1. Development of a governance model that can best coordinate critical infrastructure protection and risk mitigation.
2. Identification of critical infrastructure.
3. Identification of inter-dependency and failure points in critical infrastructure protection.
4. Development of a methodology to prioritize critical infrastructure protection initiatives.
5. Assignment of responsibility within state government for coordinating critical infrastructure cyber and physical security efforts.
6. Coordination among the public sector, private sector and institutions of higher education to ensure the development and utilization of a consistent assessment methodology.

These efforts are facilitated by prior recommendations that have been developed by the Secure Virginia Panel. Specifically, in 2002, the Panel recommended legislative changes that would protect from FOIA the disclosure of critical infrastructure information submitted to state government by the public sector. Titled the ‘Sensitive Records Protection Act’ (HB 2210), the legislation was passed by the 2003 General Assembly and subsequently signed into law by the Governor.

National Capital Region – Critical Infrastructure Vulnerability Assessment Project

The vulnerability of the National Capital Region was made painfully obvious on September 11th, 2001. The coordinated partnership by the federal government, the states of Virginia and Maryland and the District of Columbia to the unique situation of our Capital region demonstrates the cooperative approach towards homeland security and critical infrastructure protection that is being pursued today.

Under the auspices of the post 9 /11 funding provided by Congress, Urban Area Security Initiative Grant Program as well as the Department of Justice Community Oriented Policing (COPS) program, funded through the Department of Homeland Security’s Office for Domestic Preparedness, a leading regional effort for critical infrastructure protection in the National Capital Region is being lead by George Mason University. This effort is part of a broader set of NCR initiatives being orchestrated by the Mayor of DC and Governor’s of Virginia and Maryland under the auspices of their representatives on the Senior Policy Group in partnership with community leaders.

The Urban Area Security Initiative (UASI) is a program that helps develop sustainable models to enhance security and overall preparedness to prevent, respond to, and recover from acts of terrorism in high-density population centers. Specifically, UASI was created to “enhance the ability of first responders and public safety officials to secure the area’s critical infrastructure and respond to potential acts of terrorism. Initially, seven metro areas were identified: New York City, Washington, D.C., Los Angeles, Seattle, Chicago, San Francisco, and Houston. For the 2004 fiscal year, this number increased to 50, now including smaller cities such as Orlando, Florida, and New Haven, Connecticut.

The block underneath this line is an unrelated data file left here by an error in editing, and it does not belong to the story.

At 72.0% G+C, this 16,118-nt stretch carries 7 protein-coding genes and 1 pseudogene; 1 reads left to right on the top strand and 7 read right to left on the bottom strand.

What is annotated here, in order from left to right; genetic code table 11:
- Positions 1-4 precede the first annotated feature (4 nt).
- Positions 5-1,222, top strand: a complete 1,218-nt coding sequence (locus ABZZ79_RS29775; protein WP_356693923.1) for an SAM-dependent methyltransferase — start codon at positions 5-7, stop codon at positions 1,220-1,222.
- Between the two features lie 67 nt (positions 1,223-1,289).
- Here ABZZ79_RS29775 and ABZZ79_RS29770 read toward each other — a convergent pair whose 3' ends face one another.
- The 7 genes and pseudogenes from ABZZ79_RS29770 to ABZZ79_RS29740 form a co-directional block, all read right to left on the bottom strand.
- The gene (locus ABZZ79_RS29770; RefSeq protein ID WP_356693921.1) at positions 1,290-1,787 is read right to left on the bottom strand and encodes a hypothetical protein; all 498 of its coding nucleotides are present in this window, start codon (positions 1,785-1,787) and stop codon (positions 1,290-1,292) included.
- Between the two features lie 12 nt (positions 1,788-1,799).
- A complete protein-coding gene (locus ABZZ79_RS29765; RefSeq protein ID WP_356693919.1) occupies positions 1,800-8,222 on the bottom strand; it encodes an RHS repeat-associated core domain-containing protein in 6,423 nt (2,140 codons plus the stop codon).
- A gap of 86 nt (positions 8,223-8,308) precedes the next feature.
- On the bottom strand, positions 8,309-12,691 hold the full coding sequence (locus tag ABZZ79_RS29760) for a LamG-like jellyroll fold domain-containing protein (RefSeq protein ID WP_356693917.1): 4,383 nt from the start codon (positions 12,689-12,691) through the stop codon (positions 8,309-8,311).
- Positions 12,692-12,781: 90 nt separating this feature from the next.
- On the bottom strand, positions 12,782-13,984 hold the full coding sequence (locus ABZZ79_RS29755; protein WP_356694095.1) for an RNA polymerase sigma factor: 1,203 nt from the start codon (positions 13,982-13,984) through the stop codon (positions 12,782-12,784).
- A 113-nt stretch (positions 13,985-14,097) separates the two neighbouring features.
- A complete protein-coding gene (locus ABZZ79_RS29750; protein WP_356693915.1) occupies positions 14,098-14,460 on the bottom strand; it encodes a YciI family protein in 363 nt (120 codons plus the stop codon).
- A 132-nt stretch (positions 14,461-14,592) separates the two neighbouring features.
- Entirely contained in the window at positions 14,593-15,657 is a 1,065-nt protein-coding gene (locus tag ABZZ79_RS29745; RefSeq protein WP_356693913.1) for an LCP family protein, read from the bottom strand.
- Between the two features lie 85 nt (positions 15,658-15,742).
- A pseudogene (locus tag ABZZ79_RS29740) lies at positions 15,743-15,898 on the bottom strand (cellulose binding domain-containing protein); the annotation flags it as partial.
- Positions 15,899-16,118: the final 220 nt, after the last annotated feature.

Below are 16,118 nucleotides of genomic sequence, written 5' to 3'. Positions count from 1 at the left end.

For the National Capital Region, a strategy was developed to provide a strategic direction for preventing and reducing vulnerability in the region. The strategy was developed based on a number of inputs: the results of an assessment completed by communities in the National Capital Region in July 2003, the National Strategy for Homeland Security, the Eight Commitments to Action for the National Capital Region, and the State Template published by the Homeland Security Council. The Strategy focuses on four areas: planning, training, exercise, and equipment. George Mason’s activities fall within the planning area.

The grant from the Department of Justice Community Oriented Policing (COPS) program, complementing the efforts undertaken through the UASI initiative, focuses on the telecommunications, water, energy, and transportation sectors in the Commonwealth of Virginia.

In cooperation with five universities, including James Madison University, the University of Virginia, Virginia Polytechnic Institute and State University (Virginia Tech), the University of Maryland, and Howard University, the NCR Critical Infrastructure Vulnerability Assessment Project focuses on improving regional and sectoral methodologies for conducting vulnerability assessments. The ultimate objective of the project is to raise the level of security in the National Capital Region by ensuring that critical infrastructure sectors address the most important security concerns. The project seeks to enhance the capability and capacity of the National Capital Region to reduce vulnerability, minimize damage and increase resiliency. In addition to the regional universities engaged in this initiative, GMU is also working collaboratively with industry and government.